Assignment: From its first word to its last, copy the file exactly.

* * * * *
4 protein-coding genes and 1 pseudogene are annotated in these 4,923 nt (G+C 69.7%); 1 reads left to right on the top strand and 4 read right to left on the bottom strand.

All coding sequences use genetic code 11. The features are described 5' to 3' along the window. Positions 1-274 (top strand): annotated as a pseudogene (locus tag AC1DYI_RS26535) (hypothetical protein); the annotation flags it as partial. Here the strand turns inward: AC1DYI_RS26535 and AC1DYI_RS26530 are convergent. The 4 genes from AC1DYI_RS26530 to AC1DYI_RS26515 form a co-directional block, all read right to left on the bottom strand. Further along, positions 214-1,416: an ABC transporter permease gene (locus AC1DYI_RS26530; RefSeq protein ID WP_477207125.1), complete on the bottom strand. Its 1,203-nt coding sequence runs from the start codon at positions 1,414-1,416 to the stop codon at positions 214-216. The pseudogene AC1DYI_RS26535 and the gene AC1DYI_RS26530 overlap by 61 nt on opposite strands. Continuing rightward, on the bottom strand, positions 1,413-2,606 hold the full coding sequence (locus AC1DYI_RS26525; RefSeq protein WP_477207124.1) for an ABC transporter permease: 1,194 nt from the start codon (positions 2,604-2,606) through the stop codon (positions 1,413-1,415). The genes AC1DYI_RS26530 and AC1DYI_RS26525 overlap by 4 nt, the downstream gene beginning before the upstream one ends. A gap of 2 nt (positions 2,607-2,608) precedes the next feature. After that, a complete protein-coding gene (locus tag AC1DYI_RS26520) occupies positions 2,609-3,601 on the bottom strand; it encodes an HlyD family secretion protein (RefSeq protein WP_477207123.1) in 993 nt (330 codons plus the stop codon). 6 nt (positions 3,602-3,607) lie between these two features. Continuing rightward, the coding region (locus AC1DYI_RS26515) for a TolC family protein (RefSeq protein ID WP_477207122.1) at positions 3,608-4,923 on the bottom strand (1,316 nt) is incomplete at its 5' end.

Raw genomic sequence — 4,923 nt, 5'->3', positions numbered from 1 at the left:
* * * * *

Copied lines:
4 protein-coding genes and 1 pseudogene are annotated in these 4,923 nt (G+C 69.7%); 1 reads left to right on the top strand and 4 read right to left on the bottom strand.

All coding sequences use genetic code 11. The features are described 5' to 3' along the window. Positions 1-274 (top strand): annotated as a pseudogene (locus tag AC1DYI_RS26535) (hypothetical protein); the annotation flags it as partial. Here the strand turns inward: AC1DYI_RS26535 and AC1DYI_RS26530 are convergent. The 4 genes from AC1DYI_RS26530 to AC1DYI_RS26515 form a co-directional block, all read right to left on the bottom strand. Further along, positions 214-1,416: an ABC transporter permease gene (locus AC1DYI_RS26530; RefSeq protein ID WP_477207125.1), complete on the bottom strand. Its 1,203-nt coding sequence runs from the start codon at positions 1,414-1,416 to the stop codon at positions 214-216. The pseudogene AC1DYI_RS26535 and the gene AC1DYI_RS26530 overlap by 61 nt on opposite strands. Continuing rightward, on the bottom strand, positions 1,413-2,606 hold the full coding sequence (locus AC1DYI_RS26525; RefSeq protein WP_477207124.1) for an ABC transporter permease: 1,194 nt from the start codon (positions 2,604-2,606) through the stop codon (positions 1,413-1,415). The genes AC1DYI_RS26530 and AC1DYI_RS26525 overlap by 4 nt, the downstream gene beginning before the upstream one ends. A gap of 2 nt (positions 2,607-2,608) precedes the next feature. After that, a complete protein-coding gene (locus tag AC1DYI_RS26520) occupies positions 2,609-3,601 on the bottom strand; it encodes an HlyD family secretion protein (RefSeq protein WP_477207123.1) in 993 nt (330 codons plus the stop codon). 6 nt (positions 3,602-3,607) lie between these two features. Continuing rightward, the coding region (locus AC1DYI_RS26515) for a TolC family protein (RefSeq protein ID WP_477207122.1) at positions 3,608-4,923 on the bottom strand (1,316 nt) is incomplete at its 5' end.

Raw genomic sequence — 4,923 nt, 5'->3', positions numbered from 1 at the left: